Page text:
AGR: Analysts believe that the risk of duopoly in the telecommunications industry is higher than before

New Delhi: With Supreme Court Strongly opposed on Friday to fail to comply with its orders to pay statutory contributions telecommunications company situation Vodafone idea One analyst said the company was "particularly vulnerable" and that the industry's duopoly risk was higher than before.

Mahesh Uppal, director of consulting firm Com First India, said: "There is no doubt that this is bad news for the telecommunications industry. This makes Vodafone Idea's situation particularly vulnerable and even more vulnerable than before."

He also said that the risk of duopoly in the telecommunications industry is higher than before.

There are currently 3 private companies in the Indian mobile market-Bharti Air phone, Vodafone's philosophy and trust io male -Except for state-owned operators BSNL / MTNL in poor condition.

Uppal said that for operators, there is now less room for manoeuvre, but he added that if the government sees this as a long-term issue, it can consider policy changes.

"But (what happened in the past) it's not surprising to see SC's position in the recent 2-3 hearings … Given that the operator has signed a license agreement and is therefore obliged to pay, this is a past position. Therefore, any dilution at that location is unlikely, "Uppal pointed out.

The Supreme Court directed the managing director and directors of telecommunications companies and other companies on Friday to explain why they did not take them as they did not comply with their order to pay adjusted gross income (Agricultural growth), The Ministry of Telecommunications will receive a gain of Rs 14.7 crore.

Judge Arun Mishra, Judge S Abdul Nazeer, and Judge MR Shah have strongly noted violations of their orders and are against officials of the Department of Justice The order passed expressed outrage and retained its validity in the AGR decision.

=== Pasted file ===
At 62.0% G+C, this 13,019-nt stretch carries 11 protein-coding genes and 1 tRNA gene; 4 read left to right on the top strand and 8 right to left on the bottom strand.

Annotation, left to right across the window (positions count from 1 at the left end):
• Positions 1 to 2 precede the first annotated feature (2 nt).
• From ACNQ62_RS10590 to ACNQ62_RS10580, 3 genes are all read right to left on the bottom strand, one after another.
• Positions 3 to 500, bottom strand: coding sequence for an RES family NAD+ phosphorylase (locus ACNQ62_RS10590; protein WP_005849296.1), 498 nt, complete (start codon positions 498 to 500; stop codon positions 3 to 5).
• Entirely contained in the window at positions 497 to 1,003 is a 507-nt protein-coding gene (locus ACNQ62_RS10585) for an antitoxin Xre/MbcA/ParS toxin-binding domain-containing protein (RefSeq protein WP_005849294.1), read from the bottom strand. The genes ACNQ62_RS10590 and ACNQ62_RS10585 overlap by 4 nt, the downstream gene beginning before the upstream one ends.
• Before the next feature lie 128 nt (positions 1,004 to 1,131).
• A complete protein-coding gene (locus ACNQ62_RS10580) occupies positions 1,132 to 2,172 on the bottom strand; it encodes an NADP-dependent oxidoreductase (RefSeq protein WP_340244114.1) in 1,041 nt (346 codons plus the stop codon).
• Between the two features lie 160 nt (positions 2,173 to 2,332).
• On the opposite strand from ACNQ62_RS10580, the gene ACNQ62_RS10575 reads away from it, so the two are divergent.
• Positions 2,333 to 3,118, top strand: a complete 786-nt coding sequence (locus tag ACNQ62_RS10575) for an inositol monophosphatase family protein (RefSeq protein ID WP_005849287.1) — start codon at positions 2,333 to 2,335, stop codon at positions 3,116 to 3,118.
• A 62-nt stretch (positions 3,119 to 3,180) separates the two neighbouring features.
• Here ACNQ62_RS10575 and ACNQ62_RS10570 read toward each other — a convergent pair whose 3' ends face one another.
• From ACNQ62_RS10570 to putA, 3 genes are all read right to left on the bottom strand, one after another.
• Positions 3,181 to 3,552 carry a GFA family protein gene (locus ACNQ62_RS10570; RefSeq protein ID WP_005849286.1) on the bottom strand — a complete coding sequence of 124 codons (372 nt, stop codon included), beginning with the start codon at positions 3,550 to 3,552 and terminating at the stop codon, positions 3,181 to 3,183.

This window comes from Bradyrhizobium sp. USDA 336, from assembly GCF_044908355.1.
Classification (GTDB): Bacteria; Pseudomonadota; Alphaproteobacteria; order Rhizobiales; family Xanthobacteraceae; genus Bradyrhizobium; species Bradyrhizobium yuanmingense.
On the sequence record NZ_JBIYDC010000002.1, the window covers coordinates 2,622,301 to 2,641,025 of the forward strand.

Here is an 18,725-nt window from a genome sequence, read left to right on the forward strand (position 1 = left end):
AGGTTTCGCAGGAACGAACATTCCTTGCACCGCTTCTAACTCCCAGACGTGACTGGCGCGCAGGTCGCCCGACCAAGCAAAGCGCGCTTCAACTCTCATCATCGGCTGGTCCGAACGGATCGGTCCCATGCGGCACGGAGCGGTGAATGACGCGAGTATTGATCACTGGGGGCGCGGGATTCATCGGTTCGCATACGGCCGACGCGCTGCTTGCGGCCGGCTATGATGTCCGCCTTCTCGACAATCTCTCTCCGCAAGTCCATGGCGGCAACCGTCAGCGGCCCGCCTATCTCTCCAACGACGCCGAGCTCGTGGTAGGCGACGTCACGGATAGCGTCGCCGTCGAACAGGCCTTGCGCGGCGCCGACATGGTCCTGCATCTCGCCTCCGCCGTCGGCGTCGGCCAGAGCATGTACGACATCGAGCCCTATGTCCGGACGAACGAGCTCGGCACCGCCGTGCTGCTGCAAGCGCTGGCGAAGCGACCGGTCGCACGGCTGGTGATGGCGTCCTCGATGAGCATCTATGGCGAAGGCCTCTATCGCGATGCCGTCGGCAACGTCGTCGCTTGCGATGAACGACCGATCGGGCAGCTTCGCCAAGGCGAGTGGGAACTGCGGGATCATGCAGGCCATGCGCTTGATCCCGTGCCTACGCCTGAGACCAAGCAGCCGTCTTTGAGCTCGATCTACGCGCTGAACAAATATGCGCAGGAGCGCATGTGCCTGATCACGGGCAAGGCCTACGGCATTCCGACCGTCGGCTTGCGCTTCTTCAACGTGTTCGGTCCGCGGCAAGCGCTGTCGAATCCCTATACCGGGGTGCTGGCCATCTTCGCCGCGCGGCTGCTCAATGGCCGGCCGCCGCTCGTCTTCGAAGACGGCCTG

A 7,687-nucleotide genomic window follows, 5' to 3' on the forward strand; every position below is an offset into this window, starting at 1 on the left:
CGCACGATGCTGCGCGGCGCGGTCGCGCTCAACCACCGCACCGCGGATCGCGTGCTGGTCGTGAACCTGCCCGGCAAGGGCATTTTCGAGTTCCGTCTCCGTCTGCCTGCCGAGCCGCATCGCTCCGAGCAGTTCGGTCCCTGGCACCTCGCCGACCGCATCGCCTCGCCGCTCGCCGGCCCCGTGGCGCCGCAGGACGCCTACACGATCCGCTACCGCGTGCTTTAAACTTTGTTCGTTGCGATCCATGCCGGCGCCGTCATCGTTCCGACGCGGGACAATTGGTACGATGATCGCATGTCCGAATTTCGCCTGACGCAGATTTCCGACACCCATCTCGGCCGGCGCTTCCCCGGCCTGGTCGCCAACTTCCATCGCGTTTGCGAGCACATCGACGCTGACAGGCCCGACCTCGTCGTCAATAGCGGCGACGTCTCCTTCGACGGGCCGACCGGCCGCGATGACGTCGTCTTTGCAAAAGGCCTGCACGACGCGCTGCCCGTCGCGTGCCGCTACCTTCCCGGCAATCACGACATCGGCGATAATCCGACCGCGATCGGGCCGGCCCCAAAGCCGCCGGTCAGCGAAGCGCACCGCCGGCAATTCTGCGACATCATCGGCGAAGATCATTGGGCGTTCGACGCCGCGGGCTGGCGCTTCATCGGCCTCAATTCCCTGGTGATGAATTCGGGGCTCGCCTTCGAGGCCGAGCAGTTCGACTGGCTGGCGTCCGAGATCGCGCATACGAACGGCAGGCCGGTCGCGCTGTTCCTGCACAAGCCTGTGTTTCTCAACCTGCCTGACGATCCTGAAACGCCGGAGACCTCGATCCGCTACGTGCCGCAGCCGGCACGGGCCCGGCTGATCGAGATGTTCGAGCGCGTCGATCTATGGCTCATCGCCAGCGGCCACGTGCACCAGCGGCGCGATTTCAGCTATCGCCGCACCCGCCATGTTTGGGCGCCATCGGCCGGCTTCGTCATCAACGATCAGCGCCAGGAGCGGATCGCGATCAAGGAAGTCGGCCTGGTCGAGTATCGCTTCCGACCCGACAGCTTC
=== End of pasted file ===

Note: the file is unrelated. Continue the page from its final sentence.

The bench observed: "We don't know who is making this nonsense. Is there no law in the country … it is better not to live in this country, but to leave this country."

In total, up to 15 entities owe the government 14.7 trillion rupees-92,642 crore unpaid license fees, and 555.4 crore in spectrum usage fees.

These arrears were raised after the Supreme Court upheld the government's position on the inclusion of non-core business revenues in telecommunications companies' annual adjusted gross revenues (AGRs) last October, and a portion of these revenues were paid to the Ministry of Finance as a license and spectrum .

VIL faces 530 billion rupees of payable government arrears-its debt amounts to 247.29 billion rupees of spectrum payables and 283.09 billion rupees of license fees, and the company earlier warned that it would shut down if not reduced give.

Vodafone Idea has warned in Thursday's earnings statement that "major uncertainty" has created "major doubts" about its ability to continue operations.

VIL said on Thursday that the company's ability to continue operations will basically depend on the positive outcome of its application to amend the AGR issue in the Supreme Court and any deductions from payments by the telecommunications sector.

Last week, Vodafone CEO Nick Read said the situation in India was crucial after the Supreme Court's AGR ruling. The British telecommunications giant holds a 45.39% stake in VIL.

Rival Bharti Airtel's debt totals almost Rs 35,586 crore, including license fees and spectrum usage fees. Airtel recently stated that the previously mentioned significant uncertainty over the group's ability to continue as a business “no longer exists” after it recently raised Rs 21,502 crore.

Most of the remaining debt is borne by state-owned BSNL / MTNL and some failed / bankrupted telecommunications companies.

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